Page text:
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Posts Tagged ‘rosetta stone’

Egyptian | Priestly Decree inscribed in the Greek, Demotic and Hieroglyphic Scripts, called the Rosetta Stone; Detail | 196 BCE | British Museum, United Kingdom | Image and original data provided by Erich Lessing Culture and Fine Arts Archives/ART RESOURCE, N.Y.; artres.com

Egyptian | Priestly Decree inscribed in the Greek, Demotic and Hieroglyphic Scripts, called the Rosetta Stone; Detail | 196 BCE | British Museum, United Kingdom | Image and original data provided by Erich Lessing Culture and Fine Arts Archives/ART RESOURCE, N.Y.; artres.com

Egyptian | Priestly Decree inscribed in the Greek, Demotic and Hieroglyphic Scripts, called the Rosetta Stone | 196 BCE | British Museum, United Kingdom | Image and original data provided by Erich Lessing Culture and Fine Arts Archives/ART RESOURCE, N.Y.; artres.com

Egyptian | Priestly Decree inscribed in the Greek, Demotic and Hieroglyphic Scripts, called the Rosetta Stone | 196 BCE | British Museum, United Kingdom | Image and original data provided by Erich Lessing Culture and Fine Arts Archives/ART RESOURCE, N.Y.; artres.com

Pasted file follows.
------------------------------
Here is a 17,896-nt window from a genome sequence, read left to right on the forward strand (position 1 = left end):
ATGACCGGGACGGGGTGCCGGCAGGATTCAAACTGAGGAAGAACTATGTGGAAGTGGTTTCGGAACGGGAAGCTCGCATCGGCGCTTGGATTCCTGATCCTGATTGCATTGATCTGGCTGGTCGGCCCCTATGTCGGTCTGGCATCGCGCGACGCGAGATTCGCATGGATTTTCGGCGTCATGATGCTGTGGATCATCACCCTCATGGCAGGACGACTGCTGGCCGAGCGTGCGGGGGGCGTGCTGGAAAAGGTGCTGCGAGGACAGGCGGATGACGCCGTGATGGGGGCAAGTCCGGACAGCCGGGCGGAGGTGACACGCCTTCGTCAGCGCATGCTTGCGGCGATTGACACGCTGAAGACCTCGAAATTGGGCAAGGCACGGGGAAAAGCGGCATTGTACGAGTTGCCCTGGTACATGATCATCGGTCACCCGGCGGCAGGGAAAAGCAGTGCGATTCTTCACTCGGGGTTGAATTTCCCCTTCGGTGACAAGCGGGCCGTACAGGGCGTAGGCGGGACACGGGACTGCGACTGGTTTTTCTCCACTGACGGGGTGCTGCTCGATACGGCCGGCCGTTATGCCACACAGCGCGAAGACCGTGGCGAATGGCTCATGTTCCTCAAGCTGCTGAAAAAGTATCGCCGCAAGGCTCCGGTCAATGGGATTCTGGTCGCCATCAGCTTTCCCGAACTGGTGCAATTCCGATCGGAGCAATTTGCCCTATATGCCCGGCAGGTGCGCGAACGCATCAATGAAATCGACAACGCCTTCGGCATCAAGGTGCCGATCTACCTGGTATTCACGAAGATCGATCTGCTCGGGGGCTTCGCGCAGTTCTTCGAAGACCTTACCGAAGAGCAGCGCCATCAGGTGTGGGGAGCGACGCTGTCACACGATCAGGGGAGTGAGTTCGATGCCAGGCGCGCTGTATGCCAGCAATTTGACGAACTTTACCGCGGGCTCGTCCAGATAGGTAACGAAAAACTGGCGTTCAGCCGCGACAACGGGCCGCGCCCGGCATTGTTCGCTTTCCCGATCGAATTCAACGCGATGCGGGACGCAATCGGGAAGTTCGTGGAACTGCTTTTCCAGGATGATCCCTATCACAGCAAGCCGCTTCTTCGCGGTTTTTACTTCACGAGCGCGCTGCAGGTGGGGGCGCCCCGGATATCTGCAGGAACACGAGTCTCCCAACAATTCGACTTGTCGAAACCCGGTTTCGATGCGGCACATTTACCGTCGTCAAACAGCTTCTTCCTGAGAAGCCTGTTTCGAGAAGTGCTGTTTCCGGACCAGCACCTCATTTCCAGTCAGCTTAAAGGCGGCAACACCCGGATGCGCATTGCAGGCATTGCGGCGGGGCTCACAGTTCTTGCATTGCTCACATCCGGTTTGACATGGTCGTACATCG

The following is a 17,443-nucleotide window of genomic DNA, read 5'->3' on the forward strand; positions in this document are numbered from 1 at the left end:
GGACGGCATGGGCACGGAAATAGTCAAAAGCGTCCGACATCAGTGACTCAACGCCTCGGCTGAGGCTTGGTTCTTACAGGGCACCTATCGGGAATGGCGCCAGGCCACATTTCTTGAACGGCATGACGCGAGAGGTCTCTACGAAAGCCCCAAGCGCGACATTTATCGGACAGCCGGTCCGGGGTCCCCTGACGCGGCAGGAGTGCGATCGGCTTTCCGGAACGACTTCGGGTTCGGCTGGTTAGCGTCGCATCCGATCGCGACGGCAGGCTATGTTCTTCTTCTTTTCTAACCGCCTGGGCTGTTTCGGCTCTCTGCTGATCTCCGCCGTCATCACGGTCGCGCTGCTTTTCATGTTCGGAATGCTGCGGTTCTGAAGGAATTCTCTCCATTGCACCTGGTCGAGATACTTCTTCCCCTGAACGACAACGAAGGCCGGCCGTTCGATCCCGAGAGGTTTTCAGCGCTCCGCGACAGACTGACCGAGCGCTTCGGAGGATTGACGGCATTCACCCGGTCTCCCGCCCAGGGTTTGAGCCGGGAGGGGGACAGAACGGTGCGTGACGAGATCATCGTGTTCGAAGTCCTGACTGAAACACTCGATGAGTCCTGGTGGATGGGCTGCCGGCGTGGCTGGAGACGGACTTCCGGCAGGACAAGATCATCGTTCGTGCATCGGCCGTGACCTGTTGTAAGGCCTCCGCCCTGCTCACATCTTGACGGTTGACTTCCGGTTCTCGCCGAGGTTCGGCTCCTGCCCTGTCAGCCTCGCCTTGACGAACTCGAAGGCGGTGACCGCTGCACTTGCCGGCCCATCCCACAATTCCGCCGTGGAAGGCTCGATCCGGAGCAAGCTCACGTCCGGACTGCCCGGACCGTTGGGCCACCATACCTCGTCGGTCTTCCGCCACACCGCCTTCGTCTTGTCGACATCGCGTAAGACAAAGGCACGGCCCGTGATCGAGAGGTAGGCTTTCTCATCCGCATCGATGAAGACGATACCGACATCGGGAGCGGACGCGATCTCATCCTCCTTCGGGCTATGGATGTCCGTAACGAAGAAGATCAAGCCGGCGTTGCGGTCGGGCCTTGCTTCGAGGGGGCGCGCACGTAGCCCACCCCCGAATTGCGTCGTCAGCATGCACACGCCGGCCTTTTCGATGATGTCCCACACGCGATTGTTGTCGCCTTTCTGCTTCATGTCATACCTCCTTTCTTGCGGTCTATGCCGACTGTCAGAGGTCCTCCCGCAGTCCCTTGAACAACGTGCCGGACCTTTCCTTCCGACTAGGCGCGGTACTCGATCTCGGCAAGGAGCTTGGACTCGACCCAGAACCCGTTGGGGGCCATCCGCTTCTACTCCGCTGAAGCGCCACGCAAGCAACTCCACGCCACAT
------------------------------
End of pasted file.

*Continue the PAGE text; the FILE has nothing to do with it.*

On this day in 1799, during Napoleon’s occupation of Egypt, a French soldier discovered a black basalt slab inscribed with ancient writing near the Egyptian town of Rosetta (el-Rashid). The stone contained fragments of passages written in ancient Greek, Egyptian hieroglyphics, and Egyptian demotic. The section in Greek revealed that the three scripts shared the same content, which provided the key to understanding hieroglyphics, the knowledge of which had disappeared after the end of the fourth century AD.

The Rosetta Stone is a fragment of a larger stele, and none of the three texts is complete. But building upon the work of other scholars, French Egyptologist Jean-Francois Champollion was able to crack the code and decipher the hieroglyphics in 1822, opening the doors to understanding the history and culture of ancient Egypt.

This image comes to us from the Erich Lessing Culture and Fine Arts Archives collection. View the painting in the ARTstor Digital Library, and remember to zoom in to see the scripts in close detail.

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